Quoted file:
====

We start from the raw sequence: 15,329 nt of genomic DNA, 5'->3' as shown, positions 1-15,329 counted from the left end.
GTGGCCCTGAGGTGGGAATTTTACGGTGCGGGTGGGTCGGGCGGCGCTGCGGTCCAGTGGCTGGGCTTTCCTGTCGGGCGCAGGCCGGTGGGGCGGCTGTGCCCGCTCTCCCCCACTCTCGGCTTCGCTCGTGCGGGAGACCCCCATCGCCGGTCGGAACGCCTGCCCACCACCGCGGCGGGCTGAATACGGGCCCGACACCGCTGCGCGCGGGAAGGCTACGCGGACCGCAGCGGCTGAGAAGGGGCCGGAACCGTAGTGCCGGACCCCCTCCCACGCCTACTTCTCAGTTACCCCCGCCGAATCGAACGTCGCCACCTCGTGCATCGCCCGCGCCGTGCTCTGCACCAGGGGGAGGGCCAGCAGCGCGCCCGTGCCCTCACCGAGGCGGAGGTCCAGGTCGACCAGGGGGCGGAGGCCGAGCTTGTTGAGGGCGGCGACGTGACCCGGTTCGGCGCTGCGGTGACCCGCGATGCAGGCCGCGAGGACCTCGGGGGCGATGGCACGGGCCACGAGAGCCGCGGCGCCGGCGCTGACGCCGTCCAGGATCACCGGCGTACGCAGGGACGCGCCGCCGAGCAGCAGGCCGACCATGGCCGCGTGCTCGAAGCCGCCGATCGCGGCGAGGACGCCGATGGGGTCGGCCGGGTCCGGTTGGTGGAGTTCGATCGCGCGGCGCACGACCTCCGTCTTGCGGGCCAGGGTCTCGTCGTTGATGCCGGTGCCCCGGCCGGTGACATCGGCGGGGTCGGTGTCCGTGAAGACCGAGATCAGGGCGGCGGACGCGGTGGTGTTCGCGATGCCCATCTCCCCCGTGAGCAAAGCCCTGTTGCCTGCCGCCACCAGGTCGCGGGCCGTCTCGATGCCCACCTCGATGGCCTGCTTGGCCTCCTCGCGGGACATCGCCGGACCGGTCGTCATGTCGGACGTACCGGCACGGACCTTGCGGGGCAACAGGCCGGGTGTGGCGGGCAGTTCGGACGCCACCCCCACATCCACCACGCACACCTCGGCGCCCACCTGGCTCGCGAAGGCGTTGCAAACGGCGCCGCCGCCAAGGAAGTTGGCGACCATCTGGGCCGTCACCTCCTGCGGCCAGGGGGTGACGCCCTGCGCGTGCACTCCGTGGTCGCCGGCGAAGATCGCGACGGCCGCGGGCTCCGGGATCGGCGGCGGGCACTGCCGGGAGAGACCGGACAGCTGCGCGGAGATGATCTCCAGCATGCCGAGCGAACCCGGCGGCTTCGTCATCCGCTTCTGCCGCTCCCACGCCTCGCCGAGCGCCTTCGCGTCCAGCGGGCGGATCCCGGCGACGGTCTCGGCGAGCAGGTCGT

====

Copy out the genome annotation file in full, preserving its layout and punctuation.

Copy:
We start from the raw sequence: 15,329 nt of genomic DNA, 5'->3' as shown, positions 1-15,329 counted from the left end.
GTGGCCCTGAGGTGGGAATTTTACGGTGCGGGTGGGTCGGGCGGCGCTGCGGTCCAGTGGCTGGGCTTTCCTGTCGGGCGCAGGCCGGTGGGGCGGCTGTGCCCGCTCTCCCCCACTCTCGGCTTCGCTCGTGCGGGAGACCCCCATCGCCGGTCGGAACGCCTGCCCACCACCGCGGCGGGCTGAATACGGGCCCGACACCGCTGCGCGCGGGAAGGCTACGCGGACCGCAGCGGCTGAGAAGGGGCCGGAACCGTAGTGCCGGACCCCCTCCCACGCCTACTTCTCAGTTACCCCCGCCGAATCGAACGTCGCCACCTCGTGCATCGCCCGCGCCGTGCTCTGCACCAGGGGGAGGGCCAGCAGCGCGCCCGTGCCCTCACCGAGGCGGAGGTCCAGGTCGACCAGGGGGCGGAGGCCGAGCTTGTTGAGGGCGGCGACGTGACCCGGTTCGGCGCTGCGGTGACCCGCGATGCAGGCCGCGAGGACCTCGGGGGCGATGGCACGGGCCACGAGAGCCGCGGCGCCGGCGCTGACGCCGTCCAGGATCACCGGCGTACGCAGGGACGCGCCGCCGAGCAGCAGGCCGACCATGGCCGCGTGCTCGAAGCCGCCGATCGCGGCGAGGACGCCGATGGGGTCGGCCGGGTCCGGTTGGTGGAGTTCGATCGCGCGGCGCACGACCTCCGTCTTGCGGGCCAGGGTCTCGTCGTTGATGCCGGTGCCCCGGCCGGTGACATCGGCGGGGTCGGTGTCCGTGAAGACCGAGATCAGGGCGGCGGACGCGGTGGTGTTCGCGATGCCCATCTCCCCCGTGAGCAAAGCCCTGTTGCCTGCCGCCACCAGGTCGCGGGCCGTCTCGATGCCCACCTCGATGGCCTGCTTGGCCTCCTCGCGGGACATCGCCGGACCGGTCGTCATGTCGGACGTACCGGCACGGACCTTGCGGGGCAACAGGCCGGGTGTGGCGGGCAGTTCGGACGCCACCCCCACATCCACCACGCACACCTCGGCGCCCACCTGGCTCGCGAAGGCGTTGCAAACGGCGCCGCCGCCAAGGAAGTTGGCGACCATCTGGGCCGTCACCTCCTGCGGCCAGGGGGTGACGCCCTGCGCGTGCACTCCGTGGTCGCCGGCGAAGATCGCGACGGCCGCGGGCTCCGGGATCGGCGGCGGGCACTGCCGGGAGAGACCGGACAGCTGCGCGGAGATGATCTCCAGCATGCCGAGCGAACCCGGCGGCTTCGTCATCCGCTTCTGCCGCTCCCACGCCTCGCCGAGCGCCTTCGCGTCCAGCGGGCGGATCCCGGCGACGGTCTCGGCGAGCAGGTCGT